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A selection of 10 links for you. Thank you for all the thoughts and prayers. They turned a seven-day illness into one that lasted only one week. Well done everyone! I’m @charlesarthur on Twitter. Observations and links welcome.
It was the third time in six months that my manager had reassigned me midway through a project. Each time, he assured me that it had nothing to do with the quality of my work, but rather some shift in upper management strategy or team headcount.
At this point, I took a step back to assess what was happening from a high level. Forget my manager, forget his managers, forget the promotion committee. What if I boiled it down to just me and just Google? What was happening in our “business relationship?”
Well, Google kept telling me that it couldn’t judge my work until it saw me complete a project. Meanwhile, I couldn’t complete any projects because Google kept interrupting them midway through and assigning me new ones.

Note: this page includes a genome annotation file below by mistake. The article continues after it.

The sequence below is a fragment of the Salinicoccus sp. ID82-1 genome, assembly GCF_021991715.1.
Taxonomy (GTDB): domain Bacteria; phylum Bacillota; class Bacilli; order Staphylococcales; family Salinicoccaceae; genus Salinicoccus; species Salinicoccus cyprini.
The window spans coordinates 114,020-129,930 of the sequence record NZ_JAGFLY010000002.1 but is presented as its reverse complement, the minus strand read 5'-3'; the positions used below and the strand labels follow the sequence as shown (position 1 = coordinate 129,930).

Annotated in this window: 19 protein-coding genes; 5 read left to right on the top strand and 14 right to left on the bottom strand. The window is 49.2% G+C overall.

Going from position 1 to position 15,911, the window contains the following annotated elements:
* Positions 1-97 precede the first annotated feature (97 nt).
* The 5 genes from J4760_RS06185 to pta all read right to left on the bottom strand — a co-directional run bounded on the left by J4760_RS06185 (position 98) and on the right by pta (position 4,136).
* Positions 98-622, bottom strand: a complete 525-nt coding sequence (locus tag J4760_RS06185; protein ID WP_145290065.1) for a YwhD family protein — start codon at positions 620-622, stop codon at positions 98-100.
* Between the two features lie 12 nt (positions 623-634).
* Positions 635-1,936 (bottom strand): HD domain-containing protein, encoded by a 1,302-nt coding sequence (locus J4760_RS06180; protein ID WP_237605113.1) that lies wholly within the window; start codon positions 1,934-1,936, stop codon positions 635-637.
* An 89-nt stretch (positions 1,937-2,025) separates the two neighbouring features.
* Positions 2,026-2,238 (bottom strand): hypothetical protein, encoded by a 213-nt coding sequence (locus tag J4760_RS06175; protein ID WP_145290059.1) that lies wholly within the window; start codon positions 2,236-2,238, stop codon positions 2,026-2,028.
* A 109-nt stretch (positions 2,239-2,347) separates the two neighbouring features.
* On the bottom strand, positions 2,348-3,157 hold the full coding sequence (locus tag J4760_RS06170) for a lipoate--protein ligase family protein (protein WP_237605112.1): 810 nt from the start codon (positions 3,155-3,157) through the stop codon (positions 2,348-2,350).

The dynamic felt absurd.
My career was being dictated by a shifting, anonymous committee who thought about me for an hour of their lives. Management decisions that I had no input into were erasing months of my career progress.
Worst of all, I wasn’t proud of my work. Instead of asking myself, “How can I solve this challenging problem?” I was asking, “How can I make this problem look challenging for promotion?” I hated that.
Even if I got the promotion, what then? Popular wisdom said that each promotion was exponentially harder than the last. To continue advancing my career, I’d need projects that were even larger in scope and involved collaboration with more partner teams. But that just meant the project could fail due to even more factors outside my control, wasting months or years of my life.